People carry the perception that a fund with a lower NAV is cheaper than that with a higher NAV since they are under the notion that the NAV of a Mutual Fund is similar to the market price of an equity share. This, however, is not true. There is no concept as market value for the Mutual Fund unit. Therefore, when we buy Mutual Fund units at NAV, we are buying at book value. We are paying the right price of the assets whether it be Rs 10 or Rs.100. There is no such thing as a higher or lower price. But the market price of a share is generally different from its book value depending on its fundamentals, the perception of the company’s future performance & the demand-supply scenario.

Now let me make this point clear by using an analogy. Consider this: If you are investing Rs 100,000 in Fixed Deposit (FD), there would be 4 Fixed Deposit Receipts (FDRs) if the denomination is Rs 25,000 and 2 FDRs, if the denomination is Rs 50,000. If you have Rs 1 lac to invest, you will get either 2 or 4 fixed deposit receipts on which your income (interest earning) will remain the same. If you choose to invest in 4 FDs of denomination 25,000, it does not mean you have got those cheaper and therefore you will earn more interest. Please appreciate that the level of NAV is as irrelevant in Mutual Fund investment decision as the number of the FDRs while investing in FD. It is just an equation; as long as the numerator (investment amount) does not change, the denominator (NAV / number of FDRs) does not have ANY material impact on the return potential of your investment.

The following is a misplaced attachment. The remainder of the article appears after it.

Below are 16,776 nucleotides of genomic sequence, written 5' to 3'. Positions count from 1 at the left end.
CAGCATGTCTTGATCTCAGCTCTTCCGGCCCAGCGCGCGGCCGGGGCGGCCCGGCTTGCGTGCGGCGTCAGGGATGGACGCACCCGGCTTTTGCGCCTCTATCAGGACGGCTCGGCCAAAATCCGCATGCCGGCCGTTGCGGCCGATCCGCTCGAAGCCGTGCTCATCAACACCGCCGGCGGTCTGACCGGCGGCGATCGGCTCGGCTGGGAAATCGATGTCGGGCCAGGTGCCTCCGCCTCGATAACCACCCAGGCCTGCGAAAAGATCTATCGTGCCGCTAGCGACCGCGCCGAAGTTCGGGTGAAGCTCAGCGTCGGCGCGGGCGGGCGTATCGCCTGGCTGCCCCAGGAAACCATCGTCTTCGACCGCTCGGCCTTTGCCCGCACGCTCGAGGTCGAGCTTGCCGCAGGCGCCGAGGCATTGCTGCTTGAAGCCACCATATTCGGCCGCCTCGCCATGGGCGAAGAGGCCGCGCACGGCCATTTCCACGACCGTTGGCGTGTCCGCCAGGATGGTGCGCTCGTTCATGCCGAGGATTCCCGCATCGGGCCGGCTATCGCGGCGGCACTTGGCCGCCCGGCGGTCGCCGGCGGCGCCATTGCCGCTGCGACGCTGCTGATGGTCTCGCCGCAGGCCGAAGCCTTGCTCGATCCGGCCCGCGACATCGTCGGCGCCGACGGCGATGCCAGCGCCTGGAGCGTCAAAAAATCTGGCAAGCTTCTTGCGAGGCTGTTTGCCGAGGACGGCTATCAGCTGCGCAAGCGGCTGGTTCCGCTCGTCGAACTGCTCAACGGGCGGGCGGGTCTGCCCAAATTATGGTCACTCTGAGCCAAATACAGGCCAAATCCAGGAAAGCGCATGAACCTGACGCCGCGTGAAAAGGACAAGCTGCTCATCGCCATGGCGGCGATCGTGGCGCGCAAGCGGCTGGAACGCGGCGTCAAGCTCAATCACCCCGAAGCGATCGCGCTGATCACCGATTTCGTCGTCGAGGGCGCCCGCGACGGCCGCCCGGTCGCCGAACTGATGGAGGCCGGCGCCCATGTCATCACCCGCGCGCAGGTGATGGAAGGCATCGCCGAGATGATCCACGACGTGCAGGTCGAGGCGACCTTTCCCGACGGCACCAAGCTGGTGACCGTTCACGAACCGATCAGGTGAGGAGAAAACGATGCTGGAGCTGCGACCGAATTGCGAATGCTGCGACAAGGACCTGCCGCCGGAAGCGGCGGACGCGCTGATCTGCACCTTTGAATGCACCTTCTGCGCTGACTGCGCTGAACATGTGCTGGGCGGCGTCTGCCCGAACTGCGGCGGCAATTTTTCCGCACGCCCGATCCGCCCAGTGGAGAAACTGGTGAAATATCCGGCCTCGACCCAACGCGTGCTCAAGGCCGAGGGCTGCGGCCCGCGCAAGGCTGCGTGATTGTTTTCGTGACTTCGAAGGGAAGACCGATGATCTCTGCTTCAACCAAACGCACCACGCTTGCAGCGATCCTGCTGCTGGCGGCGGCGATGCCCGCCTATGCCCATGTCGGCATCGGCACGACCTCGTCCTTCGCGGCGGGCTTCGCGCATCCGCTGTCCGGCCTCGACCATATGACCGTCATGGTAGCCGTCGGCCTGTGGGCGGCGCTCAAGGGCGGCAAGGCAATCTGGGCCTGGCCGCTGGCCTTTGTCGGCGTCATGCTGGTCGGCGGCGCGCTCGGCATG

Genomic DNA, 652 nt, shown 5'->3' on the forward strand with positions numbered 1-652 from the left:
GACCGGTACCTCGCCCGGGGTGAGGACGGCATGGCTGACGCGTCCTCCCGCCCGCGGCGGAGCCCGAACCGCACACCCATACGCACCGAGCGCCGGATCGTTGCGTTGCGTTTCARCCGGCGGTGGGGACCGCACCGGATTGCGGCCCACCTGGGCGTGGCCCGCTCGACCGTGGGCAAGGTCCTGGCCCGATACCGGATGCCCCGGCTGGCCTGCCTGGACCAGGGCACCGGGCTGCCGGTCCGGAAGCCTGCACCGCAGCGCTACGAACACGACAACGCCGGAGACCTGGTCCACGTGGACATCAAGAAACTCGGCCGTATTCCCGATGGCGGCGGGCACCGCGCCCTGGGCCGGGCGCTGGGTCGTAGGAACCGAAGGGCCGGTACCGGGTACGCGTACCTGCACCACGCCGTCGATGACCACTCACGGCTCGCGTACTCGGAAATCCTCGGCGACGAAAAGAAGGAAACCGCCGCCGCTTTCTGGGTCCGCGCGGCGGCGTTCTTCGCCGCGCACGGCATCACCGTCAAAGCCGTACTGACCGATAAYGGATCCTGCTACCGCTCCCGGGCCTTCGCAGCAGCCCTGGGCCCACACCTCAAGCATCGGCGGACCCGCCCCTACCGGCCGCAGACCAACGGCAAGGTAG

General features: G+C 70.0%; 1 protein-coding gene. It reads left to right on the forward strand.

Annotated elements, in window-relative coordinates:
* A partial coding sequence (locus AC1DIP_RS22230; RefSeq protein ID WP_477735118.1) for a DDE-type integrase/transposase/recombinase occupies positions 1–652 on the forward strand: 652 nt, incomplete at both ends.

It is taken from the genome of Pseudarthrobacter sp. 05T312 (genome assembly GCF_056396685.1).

An example will make it clear that returns from Mutual Funds are independent of the NAV. Let us say you have Rs 10,00000 to invest. You have two options, wherein the funds are the same as far as the portfolio is concerned. But say one Fund X has a NAV of Rs 10 and another Fund Y has a NAV of Rs 50. You will get 100000 units of Fund X or 20000 units of Fund Y. After one year, both funds would have grown equally as their portfolio is the same, say by 20%. Then NAV after one year would be Rs 12 for Fund X and Rs 60 for Fund Y. The value of your investment would be 100000*12 = Rs 12,00000 for Fund X and 20000*60 = Rs 12,00000 for Fund Y. Thus your returns would be same irrespective of the NAV.

It is quality of fund, which would make the difference to your returns. In fact, for equity shares also broadly this logic would apply. An IT company share at say Rs 1000 may give a better return than say a jute company share at Rs 50, since IT sector would show a much higher growth rate than jute industry (of course Rs 1000 may fundamentally’ be over or under priced, which will not be the case with Mutual Fund NAV).